Dr. Amber Straughn
Associate Director of NASA Goddard Astrophysics Science Division & James Webb Space Telescope Deputy Project Scientist for Communications
What that means:
I am on the leadership team for NASA Goddard’s Astrophysics Science Division, a group of >300 astronomers, technicians, postdocs, students, and support staff. Part of my job is to make sure that the world knows about the science work being done in our Division, so I lead our Communications team who writes science news stories, posts content on social media, and does outreach. I also work to make sure our scientists are recognized within NASA for their great work, are nominated for awards, etc. I work with other scientists on new space missions; I’m on the science team for the James Webb Space Telescope, which will launch in 2021 and be even more amazing than Hubble! I study how stars form in distant galaxies, and what happens when galaxies interact.
Who/what inspired me to do what I am doing now:
I grew up on a farm in a tiny town in rural Arkansas, far away from any big cities, and the night sky was amazing dark and beautiful. You can see thousands of stars, and that’s what got me interested in astronomy as a kid. I’ve always loved space, and decided at a pretty young age that I wanted to study it!
I hold a degree(s) in the following areas:
Bachelor of Science in Physics, Masters in Physics, Ph.D. in Physics
What I’m most looking forward to seeing or learning about from JWST:
I study galaxies, so I’m VERY interested to see what the very, very distant/young galaxies are like! These are galaxies that are completely hidden from us right now…we have no idea what they’re like, and need a telescope like Webb in order to see them. I’m also very excited about what Webb will tell us about exoplanets—planets orbiting stars outside our Solar System.
Share an experience or obstacle you’ve experienced in school or early career and how you overcame it:
I went to a very small rural high school, and did very well in all my classes (we didn’t have AP classes or anything like that) so I went to college thinking I was REALLY smart, and signed up for all the Honor classes…Honors Physics, Honors Calculus, etc. Then I started learning that I didn’t know as much as I thought I did! I had to drop all those classes and enroll in the regular classes, and that was really hard on my ego. But I didn’t give up; I kept pushing forward and passed all my classes with good grades. It was a LOT of work, but worth it!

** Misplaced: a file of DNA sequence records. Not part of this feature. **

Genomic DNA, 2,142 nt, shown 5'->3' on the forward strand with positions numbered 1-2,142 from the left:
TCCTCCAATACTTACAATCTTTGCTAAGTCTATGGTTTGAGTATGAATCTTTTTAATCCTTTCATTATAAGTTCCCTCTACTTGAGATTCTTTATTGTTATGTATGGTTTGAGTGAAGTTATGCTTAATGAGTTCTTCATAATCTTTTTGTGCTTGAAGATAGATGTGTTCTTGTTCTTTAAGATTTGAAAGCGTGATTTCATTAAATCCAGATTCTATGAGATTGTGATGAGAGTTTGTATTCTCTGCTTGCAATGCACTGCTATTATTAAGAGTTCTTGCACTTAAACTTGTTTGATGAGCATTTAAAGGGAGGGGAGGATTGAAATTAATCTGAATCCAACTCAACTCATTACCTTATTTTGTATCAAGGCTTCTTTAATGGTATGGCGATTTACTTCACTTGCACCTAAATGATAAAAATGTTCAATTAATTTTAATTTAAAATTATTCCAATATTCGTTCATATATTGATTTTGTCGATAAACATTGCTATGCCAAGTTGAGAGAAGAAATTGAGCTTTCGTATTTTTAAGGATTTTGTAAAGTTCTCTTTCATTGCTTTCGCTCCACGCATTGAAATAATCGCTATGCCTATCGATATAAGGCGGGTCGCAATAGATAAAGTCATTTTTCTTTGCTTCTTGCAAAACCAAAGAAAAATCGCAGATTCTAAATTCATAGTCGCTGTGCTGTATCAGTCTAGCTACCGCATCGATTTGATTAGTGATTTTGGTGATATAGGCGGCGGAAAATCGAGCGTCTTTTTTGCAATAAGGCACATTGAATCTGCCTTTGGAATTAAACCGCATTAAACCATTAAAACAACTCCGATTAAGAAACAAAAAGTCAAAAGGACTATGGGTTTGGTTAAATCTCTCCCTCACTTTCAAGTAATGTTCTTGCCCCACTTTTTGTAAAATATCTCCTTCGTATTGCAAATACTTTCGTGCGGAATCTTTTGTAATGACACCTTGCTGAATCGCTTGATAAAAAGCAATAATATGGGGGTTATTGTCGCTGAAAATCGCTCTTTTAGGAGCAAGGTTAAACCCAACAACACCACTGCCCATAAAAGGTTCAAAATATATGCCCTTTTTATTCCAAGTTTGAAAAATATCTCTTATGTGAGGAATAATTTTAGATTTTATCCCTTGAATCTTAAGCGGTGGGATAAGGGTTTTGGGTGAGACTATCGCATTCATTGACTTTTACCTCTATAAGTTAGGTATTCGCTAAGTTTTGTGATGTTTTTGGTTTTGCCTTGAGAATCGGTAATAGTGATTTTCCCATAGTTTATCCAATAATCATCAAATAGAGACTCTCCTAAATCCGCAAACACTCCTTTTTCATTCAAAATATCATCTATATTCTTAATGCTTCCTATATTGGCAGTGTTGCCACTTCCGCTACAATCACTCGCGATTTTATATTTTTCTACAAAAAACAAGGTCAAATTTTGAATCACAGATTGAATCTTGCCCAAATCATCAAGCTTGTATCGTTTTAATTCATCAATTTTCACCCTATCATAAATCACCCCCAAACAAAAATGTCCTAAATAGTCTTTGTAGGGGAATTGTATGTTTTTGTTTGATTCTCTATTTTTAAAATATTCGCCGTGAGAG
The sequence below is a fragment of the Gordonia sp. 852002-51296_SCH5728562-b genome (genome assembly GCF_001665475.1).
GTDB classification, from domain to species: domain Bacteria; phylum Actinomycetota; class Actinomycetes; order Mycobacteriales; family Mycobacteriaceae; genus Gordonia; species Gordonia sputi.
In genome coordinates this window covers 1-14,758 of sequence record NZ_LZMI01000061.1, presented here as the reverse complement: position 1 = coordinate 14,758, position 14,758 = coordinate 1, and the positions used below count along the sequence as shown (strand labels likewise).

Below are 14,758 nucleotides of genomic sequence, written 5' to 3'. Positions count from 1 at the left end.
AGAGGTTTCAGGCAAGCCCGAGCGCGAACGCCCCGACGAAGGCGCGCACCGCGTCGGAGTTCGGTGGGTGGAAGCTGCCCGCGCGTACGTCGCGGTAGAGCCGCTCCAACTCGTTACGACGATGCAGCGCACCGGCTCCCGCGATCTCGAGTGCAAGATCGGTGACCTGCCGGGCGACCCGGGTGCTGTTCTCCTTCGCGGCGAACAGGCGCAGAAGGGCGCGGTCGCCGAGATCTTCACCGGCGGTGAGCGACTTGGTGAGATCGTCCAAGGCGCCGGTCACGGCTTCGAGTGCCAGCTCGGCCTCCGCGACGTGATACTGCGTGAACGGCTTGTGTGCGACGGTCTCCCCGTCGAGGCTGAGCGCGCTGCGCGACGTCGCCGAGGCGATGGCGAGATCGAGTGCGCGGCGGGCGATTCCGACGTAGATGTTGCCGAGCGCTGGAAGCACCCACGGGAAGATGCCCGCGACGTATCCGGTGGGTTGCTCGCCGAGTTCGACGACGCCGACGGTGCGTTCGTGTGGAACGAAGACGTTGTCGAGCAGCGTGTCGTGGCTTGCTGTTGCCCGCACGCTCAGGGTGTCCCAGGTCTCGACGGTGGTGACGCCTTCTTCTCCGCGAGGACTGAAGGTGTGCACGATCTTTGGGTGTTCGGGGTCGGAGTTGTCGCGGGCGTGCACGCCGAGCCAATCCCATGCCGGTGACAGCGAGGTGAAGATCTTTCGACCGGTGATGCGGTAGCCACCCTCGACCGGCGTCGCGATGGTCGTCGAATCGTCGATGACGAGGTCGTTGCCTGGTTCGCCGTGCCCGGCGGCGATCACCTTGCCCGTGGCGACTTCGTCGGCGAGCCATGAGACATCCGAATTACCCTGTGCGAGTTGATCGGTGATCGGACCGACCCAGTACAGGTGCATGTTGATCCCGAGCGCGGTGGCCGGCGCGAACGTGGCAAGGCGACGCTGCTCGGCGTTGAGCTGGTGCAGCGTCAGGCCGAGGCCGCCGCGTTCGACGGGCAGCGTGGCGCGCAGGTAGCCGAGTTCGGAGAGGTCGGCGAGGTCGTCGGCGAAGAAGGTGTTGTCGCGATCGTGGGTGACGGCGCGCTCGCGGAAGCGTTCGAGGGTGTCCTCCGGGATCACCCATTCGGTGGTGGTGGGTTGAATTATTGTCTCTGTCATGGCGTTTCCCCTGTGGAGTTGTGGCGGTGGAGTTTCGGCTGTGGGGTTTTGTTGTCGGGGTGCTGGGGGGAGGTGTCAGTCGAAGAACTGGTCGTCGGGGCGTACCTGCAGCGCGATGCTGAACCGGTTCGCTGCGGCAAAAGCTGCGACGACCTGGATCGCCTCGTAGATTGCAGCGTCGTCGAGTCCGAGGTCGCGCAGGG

What I do in my spare time:
I am a pilot and own a small 4-seater single engine Cessna! I love to fly. I also try to stay active: I run three days a week and practice yoga almost every day.
Is what you’re doing now what you always wanted to do growing up?
YES! Working at NASA is really a dream come true for me! I love my job and the brilliant people I get to work with. There were times when the road to get here was tough…getting a Ph.D. in Physics was a LOT of very hard work…but it was all worth it.
What advice would you give to kids who are interested in a STEM career?
1. Find mentors — teachers or counselors — that can help you and encourage you along the way, and help you meet new people and learn new things and find opportunities. Enthusiasm, passion, and dedication are almost as important as grades and test scores (in some cases more so). And 2. seek out and seize those opportunities that do come along (being involved in science clubs, summer STEM camps or internships, etc.), because those are launching points to your next step!
With 1 being never/not important and 5 always/very important:
How important, or frequently used, is Science in your day-to-day job activities?
☐1 ☐2 ☐3 ☐4 ☒5
How important, or frequently used, is Technology in your day-to-day job activities?
☐1 ☐2 ☐3 ☐4 ☒5
How important, or frequently used, is Engineering in your day-to-day job activities?
☐1 ☐2 ☐3 ☒4 ☐5
How important, or frequently used, is Math in your day-to-day job activities?
☐1 ☐2 ☐3 ☒4 ☐5
Other skills, in addition to STEM, that are necessary to be successful in my job:
Being able to get along with other people is important for almost any job, but especially if you want to be in a leadership position…just being respectful and considerate is really important! Listening to other peoples’ ideas, not getting stuck in one way of thinking, etc.
Photo Credit: NASA/Chris Gunn
# # #